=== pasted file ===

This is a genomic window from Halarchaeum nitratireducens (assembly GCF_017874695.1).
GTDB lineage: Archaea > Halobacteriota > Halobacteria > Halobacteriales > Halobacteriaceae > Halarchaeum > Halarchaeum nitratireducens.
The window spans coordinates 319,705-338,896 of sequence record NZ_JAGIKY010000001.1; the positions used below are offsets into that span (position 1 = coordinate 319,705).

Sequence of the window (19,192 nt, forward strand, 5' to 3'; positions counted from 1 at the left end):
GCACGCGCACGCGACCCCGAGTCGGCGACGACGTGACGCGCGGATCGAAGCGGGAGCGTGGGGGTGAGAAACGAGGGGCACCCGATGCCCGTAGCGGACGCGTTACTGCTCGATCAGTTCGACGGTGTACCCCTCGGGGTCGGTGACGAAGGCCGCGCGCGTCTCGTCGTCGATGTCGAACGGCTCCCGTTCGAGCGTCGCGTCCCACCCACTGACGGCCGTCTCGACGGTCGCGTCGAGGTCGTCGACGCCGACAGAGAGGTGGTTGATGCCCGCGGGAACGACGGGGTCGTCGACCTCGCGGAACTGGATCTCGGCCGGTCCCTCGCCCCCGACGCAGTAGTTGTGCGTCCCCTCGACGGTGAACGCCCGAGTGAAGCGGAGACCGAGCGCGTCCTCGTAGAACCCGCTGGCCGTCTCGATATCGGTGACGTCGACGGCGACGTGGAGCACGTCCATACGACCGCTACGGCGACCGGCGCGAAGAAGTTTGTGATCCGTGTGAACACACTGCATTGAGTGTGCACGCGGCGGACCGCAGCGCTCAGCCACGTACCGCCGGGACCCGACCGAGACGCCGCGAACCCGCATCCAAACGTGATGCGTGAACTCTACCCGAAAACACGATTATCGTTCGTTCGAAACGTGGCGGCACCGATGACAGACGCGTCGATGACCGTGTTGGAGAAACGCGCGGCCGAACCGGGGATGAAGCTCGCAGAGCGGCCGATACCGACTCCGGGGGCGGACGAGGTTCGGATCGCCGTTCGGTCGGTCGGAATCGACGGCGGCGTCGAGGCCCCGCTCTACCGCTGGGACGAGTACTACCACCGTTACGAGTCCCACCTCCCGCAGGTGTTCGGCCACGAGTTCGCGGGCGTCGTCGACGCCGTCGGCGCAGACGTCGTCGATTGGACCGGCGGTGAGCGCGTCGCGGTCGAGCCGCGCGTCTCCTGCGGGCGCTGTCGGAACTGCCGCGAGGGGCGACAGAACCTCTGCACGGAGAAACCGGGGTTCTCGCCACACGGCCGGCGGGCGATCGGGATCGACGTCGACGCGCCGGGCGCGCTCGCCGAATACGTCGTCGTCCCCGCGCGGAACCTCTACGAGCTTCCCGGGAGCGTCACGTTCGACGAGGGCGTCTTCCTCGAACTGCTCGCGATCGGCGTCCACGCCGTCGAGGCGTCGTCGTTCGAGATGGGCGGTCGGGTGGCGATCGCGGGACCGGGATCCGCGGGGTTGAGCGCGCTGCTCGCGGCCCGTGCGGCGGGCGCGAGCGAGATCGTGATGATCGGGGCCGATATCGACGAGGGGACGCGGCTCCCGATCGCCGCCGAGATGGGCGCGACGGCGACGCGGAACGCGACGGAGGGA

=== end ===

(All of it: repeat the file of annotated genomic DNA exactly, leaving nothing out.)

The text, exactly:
This is a genomic window from Halarchaeum nitratireducens (assembly GCF_017874695.1).
GTDB lineage: Archaea > Halobacteriota > Halobacteria > Halobacteriales > Halobacteriaceae > Halarchaeum > Halarchaeum nitratireducens.
The window spans coordinates 319,705-338,896 of sequence record NZ_JAGIKY010000001.1; the positions used below are offsets into that span (position 1 = coordinate 319,705).

Sequence of the window (19,192 nt, forward strand, 5' to 3'; positions counted from 1 at the left end):
GCACGCGCACGCGACCCCGAGTCGGCGACGACGTGACGCGCGGATCGAAGCGGGAGCGTGGGGGTGAGAAACGAGGGGCACCCGATGCCCGTAGCGGACGCGTTACTGCTCGATCAGTTCGACGGTGTACCCCTCGGGGTCGGTGACGAAGGCCGCGCGCGTCTCGTCGTCGATGTCGAACGGCTCCCGTTCGAGCGTCGCGTCCCACCCACTGACGGCCGTCTCGACGGTCGCGTCGAGGTCGTCGACGCCGACAGAGAGGTGGTTGATGCCCGCGGGAACGACGGGGTCGTCGACCTCGCGGAACTGGATCTCGGCCGGTCCCTCGCCCCCGACGCAGTAGTTGTGCGTCCCCTCGACGGTGAACGCCCGAGTGAAGCGGAGACCGAGCGCGTCCTCGTAGAACCCGCTGGCCGTCTCGATATCGGTGACGTCGACGGCGACGTGGAGCACGTCCATACGACCGCTACGGCGACCGGCGCGAAGAAGTTTGTGATCCGTGTGAACACACTGCATTGAGTGTGCACGCGGCGGACCGCAGCGCTCAGCCACGTACCGCCGGGACCCGACCGAGACGCCGCGAACCCGCATCCAAACGTGATGCGTGAACTCTACCCGAAAACACGATTATCGTTCGTTCGAAACGTGGCGGCACCGATGACAGACGCGTCGATGACCGTGTTGGAGAAACGCGCGGCCGAACCGGGGATGAAGCTCGCAGAGCGGCCGATACCGACTCCGGGGGCGGACGAGGTTCGGATCGCCGTTCGGTCGGTCGGAATCGACGGCGGCGTCGAGGCCCCGCTCTACCGCTGGGACGAGTACTACCACCGTTACGAGTCCCACCTCCCGCAGGTGTTCGGCCACGAGTTCGCGGGCGTCGTCGACGCCGTCGGCGCAGACGTCGTCGATTGGACCGGCGGTGAGCGCGTCGCGGTCGAGCCGCGCGTCTCCTGCGGGCGCTGTCGGAACTGCCGCGAGGGGCGACAGAACCTCTGCACGGAGAAACCGGGGTTCTCGCCACACGGCCGGCGGGCGATCGGGATCGACGTCGACGCGCCGGGCGCGCTCGCCGAATACGTCGTCGTCCCCGCGCGGAACCTCTACGAGCTTCCCGGGAGCGTCACGTTCGACGAGGGCGTCTTCCTCGAACTGCTCGCGATCGGCGTCCACGCCGTCGAGGCGTCGTCGTTCGAGATGGGCGGTCGGGTGGCGATCGCGGGACCGGGATCCGCGGGGTTGAGCGCGCTGCTCGCGGCCCGTGCGGCGGGCGCGAGCGAGATCGTGATGATCGGGGCCGATATCGACGAGGGGACGCGGCTCCCGATCGCCGCCGAGATGGGCGCGACGGCGACGCGGAACGCGACGGAGGGA